out to the waves until disturbed.
His demeanor changes at that point
and he becomes a frightening foe.
It’s rumored by residents that
on more than one o ccasion a uniformed
wraith has casually drifted across
the road ahead of oncoming traffic
late at night. Usually seen at the
outermost reach of the headlights,
this shadow-like figure is always
gone by the time the vehicle reaches
the spot where it had stood just seconds
Given the Island’s romantic
history, what would a ghost story
be without a tale of long lost love?
A local woman, who asked to remain
anonymous, tells of a strange encounter
in 2005 involving the construction
of her home near the beautiful and
historic Cadillac Square Park.
On this particular day as the pilings
and beams began to go up, the homeowner
was approached by an older woman in
jogging clothes and wearing a colorful
sport-style headband who said, “I
can’t believe s he’s letting
you build here.”
At that onetime meeting the new homeowner
was told the story of a young bride
and the undying love that she still
carries for her departed husband.
The tale goes something like this
. . . many, many years ago a young
couple sailed to Dauphin Island to
start a new life. They chose the same
general spot as the current homeowner
near Cadillac Square to build their
first home together.
For some unknown reason the husband
left his bride on the Island one day
to visit the mainland, never to return.
Every night the heartbroken woman
walked across the narrow width of
Dauphin Island to the bay side where
she would whistle in hopes her husband
would hear her and return. Night after
night the woman would stand along
the shore and whistle, but to no avail.
The “Whistling Woman”
eventually pined away leaving behind
a spirit that even today is said to
walk across that same narrow width
of Dauphin Island from Cadillac Square
Park to the bay where she whistles
into the wind hoping her lost husband
will come home.
The ghost of another woman is said
to haunt the park as well. On dark
nights this female specter, wearing
a bag tied over her head prowls the
park digging into the ground searching
for . . . something.
A lesser mentioned Island legend
involves a tragic death at the beloved
Sand Island Lighthouse just off the
coast of Dauphin Island. The story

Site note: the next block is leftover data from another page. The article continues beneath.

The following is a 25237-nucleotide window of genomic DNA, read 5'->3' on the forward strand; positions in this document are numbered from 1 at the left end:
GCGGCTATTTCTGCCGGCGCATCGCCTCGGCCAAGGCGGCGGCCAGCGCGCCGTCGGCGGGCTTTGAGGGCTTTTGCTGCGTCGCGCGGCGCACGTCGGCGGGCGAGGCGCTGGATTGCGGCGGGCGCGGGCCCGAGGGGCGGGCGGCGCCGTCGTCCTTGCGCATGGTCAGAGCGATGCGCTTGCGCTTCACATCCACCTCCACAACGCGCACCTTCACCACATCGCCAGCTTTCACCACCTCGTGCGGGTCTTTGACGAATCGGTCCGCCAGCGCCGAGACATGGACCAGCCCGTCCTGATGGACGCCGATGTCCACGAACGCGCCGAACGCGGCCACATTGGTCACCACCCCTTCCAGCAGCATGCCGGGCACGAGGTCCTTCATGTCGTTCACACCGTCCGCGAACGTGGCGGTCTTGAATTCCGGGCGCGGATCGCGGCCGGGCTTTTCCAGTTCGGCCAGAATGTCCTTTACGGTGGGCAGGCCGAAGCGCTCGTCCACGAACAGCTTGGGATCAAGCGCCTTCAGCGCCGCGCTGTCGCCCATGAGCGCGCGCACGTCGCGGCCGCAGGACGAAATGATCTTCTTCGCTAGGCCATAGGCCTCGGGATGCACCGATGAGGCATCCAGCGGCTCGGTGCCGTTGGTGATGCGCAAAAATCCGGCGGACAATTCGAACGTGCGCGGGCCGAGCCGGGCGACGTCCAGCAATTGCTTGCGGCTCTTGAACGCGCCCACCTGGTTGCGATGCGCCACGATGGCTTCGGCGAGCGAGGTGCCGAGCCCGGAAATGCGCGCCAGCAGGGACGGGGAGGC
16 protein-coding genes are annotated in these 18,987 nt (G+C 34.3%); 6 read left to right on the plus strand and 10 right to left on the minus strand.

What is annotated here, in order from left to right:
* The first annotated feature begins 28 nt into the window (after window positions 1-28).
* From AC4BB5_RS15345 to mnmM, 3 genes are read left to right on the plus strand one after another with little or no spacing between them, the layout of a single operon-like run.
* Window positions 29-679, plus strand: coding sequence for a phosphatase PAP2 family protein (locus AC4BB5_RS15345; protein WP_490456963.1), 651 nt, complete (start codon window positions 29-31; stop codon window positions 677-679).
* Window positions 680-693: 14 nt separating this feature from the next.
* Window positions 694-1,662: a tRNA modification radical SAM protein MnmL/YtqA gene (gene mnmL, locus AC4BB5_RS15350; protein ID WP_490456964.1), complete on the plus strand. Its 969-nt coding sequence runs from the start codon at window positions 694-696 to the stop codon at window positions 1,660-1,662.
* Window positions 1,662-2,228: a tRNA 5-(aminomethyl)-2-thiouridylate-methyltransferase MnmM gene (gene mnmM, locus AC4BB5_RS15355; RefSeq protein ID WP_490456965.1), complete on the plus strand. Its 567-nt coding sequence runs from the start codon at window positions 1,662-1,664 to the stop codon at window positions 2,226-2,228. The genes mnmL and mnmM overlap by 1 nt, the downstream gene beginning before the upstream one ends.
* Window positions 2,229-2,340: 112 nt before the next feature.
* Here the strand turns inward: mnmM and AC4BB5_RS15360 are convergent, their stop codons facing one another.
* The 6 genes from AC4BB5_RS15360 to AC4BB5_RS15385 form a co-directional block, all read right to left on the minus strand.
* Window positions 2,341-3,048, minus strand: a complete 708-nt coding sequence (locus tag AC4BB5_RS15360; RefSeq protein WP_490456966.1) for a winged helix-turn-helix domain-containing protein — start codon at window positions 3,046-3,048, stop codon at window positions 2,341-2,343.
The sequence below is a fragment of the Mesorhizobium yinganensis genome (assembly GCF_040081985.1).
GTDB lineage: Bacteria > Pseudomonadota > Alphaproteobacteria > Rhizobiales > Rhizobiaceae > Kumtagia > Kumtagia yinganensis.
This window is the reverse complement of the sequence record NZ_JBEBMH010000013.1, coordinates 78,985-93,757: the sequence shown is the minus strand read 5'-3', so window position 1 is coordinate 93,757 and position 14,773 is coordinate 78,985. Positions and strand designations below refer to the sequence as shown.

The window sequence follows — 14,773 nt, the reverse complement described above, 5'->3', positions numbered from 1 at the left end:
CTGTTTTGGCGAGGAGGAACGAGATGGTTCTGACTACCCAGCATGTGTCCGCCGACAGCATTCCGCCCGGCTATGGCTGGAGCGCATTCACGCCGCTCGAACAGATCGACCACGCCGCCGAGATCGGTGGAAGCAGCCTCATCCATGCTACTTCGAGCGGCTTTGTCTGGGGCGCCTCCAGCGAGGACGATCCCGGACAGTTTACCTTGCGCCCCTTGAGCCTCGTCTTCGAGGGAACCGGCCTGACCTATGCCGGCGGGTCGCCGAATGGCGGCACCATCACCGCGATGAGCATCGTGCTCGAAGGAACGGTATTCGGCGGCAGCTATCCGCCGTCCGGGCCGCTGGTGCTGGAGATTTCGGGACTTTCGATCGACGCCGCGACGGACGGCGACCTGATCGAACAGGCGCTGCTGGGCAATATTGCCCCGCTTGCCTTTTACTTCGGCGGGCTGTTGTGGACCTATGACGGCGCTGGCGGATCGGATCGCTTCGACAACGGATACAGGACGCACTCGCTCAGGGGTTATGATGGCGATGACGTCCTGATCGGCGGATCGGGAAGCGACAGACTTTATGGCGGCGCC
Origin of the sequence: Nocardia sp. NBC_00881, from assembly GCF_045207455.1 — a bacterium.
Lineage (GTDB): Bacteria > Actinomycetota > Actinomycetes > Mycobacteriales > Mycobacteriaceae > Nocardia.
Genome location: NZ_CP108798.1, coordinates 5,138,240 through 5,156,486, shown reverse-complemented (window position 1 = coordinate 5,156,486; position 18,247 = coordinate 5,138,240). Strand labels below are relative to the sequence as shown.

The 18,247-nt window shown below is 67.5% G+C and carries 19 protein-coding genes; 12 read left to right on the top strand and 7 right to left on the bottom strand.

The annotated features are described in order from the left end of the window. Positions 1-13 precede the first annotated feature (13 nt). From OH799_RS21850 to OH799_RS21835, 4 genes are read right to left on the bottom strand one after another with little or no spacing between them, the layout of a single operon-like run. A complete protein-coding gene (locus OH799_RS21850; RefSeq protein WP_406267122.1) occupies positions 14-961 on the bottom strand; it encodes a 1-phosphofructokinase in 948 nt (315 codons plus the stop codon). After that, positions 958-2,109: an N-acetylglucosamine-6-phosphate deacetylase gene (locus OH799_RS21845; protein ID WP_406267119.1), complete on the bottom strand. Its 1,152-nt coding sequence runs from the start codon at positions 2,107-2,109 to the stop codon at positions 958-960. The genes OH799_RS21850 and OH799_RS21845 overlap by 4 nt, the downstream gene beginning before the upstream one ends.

says that a lighthouse keeper accidentally
fell to his death from a catwalk
high above the floor, and even today
he still walks the island smoking
his foul-smelling cigar.
Whether it’s the ghostly spectacle
of the Indian Shell Mound or a single
apparition on the beach after sunset,
the residents of this small barrier
island at the mouth of Mobile Bay
have learned to co-exist with their
spirited neighbors, each respecting
the other’s “space”
be it in this life or the next.
Dauphin Island is 33 miles south
of Mobile, Alabama at the mouth of
Please also see: Southern Ghosts Haunt “Spirited” Alabama Island Destination- Michael Baxter
About Michael Baxter
MICHAEL BAXTER A professional writer, photographer and marketing consultant for more than 30-years, Michael Baxter has worked with national and regional publications such as The Houston Chronicle, Atlanta Magazine, and Luxury Log Homes & Timber Frames. He has also had articles and photos published on numerous Internet news and features sites. In addition to his regular editorial assignments,
Michael Baxter has coordinated brochures, press releases and other projects for businesses and destinations such as Dauphin Island, Alabama, Six Flags AstroWorld, SplashTown Waterpark - Houston, Space Center Houston, and The Port of Galveston. He has also worked with sports network, ESPN.
Having been associated with live music for many years, Baxter has developed strong relationships with entertainers and the media sources for promoting them. Texas honky-tonk Country Music performers Miss Leslie & Her Juke-Jointers, Louisiana's first family of Swamp Pop and Rock, L'Angelus, Lone Star singer/songwriter Kyle Hutton, and Cajun rockers Bayou Roux are among the clients to regularly use Michael Baxter for their publicity and promotional needs.
Baxter lives in Houston, Texas
visit his Web Site Here Now www.baxwrtr.com.